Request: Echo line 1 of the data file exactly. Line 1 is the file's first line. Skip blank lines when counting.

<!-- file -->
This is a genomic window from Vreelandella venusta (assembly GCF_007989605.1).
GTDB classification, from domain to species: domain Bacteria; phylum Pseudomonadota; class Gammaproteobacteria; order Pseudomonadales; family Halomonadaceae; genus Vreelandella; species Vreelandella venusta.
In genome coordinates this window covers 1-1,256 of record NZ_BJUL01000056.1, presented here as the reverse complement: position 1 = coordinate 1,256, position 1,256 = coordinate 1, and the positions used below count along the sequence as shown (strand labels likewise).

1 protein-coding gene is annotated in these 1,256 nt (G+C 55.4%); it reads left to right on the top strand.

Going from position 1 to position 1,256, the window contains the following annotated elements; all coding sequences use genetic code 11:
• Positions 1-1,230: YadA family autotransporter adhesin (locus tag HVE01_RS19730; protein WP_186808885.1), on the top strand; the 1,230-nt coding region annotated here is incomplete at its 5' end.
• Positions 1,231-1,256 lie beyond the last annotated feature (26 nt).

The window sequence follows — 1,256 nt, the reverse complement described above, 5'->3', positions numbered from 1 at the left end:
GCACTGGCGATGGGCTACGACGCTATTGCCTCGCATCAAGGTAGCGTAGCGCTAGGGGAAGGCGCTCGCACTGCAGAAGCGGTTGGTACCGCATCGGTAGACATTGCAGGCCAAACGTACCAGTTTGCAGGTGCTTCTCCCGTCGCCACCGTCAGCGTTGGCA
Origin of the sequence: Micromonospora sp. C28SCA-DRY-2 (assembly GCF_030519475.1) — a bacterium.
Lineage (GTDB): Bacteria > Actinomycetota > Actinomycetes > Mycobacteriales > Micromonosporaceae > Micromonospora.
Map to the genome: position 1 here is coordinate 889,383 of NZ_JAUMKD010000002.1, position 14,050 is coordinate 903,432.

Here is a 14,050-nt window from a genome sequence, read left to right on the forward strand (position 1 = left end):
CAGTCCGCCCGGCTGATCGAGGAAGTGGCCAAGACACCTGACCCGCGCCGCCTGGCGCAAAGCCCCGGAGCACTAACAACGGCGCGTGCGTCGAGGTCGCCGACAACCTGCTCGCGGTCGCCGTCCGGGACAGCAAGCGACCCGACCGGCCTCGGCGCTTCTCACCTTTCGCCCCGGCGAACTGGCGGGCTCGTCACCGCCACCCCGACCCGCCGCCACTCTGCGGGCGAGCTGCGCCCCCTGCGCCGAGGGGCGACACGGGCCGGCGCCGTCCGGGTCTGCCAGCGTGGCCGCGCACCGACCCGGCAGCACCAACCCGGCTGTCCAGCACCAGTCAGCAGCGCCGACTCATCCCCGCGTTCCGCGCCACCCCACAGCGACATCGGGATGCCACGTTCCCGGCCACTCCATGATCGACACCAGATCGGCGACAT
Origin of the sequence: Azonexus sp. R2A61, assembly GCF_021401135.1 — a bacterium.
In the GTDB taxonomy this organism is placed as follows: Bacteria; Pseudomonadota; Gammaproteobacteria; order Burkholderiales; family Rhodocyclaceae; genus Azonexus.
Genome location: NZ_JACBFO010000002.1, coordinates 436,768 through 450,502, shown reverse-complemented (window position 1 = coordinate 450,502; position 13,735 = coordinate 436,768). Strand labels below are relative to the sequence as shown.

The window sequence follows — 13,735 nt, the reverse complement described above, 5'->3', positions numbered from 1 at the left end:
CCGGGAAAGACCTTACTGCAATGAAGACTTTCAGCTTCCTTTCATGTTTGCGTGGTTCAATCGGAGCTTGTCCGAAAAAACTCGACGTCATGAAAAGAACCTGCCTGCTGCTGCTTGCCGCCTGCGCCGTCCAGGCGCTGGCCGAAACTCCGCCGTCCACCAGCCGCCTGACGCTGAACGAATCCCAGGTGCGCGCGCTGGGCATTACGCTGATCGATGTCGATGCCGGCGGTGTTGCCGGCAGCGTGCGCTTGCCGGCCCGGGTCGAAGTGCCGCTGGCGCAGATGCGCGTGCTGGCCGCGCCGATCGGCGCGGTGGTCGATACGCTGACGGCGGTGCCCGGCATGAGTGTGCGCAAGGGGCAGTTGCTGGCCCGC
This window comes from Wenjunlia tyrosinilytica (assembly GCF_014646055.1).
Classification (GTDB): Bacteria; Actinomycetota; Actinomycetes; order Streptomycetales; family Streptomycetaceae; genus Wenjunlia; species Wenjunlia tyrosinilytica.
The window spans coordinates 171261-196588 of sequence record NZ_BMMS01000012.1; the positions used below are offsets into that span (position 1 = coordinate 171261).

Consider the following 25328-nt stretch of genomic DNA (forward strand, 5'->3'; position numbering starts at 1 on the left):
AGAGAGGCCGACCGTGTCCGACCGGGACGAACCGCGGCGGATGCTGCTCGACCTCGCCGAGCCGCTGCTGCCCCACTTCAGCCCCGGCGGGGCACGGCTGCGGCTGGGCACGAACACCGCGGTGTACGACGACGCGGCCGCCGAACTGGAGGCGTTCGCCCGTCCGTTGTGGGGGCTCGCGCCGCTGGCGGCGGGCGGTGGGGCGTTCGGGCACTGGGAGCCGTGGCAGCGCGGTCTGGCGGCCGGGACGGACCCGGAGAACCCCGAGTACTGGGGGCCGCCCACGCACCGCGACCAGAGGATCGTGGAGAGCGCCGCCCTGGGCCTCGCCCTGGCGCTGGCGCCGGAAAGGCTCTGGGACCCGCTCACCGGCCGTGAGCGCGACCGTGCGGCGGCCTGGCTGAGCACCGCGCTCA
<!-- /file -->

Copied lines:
This is a genomic window from Vreelandella venusta (assembly GCF_007989605.1).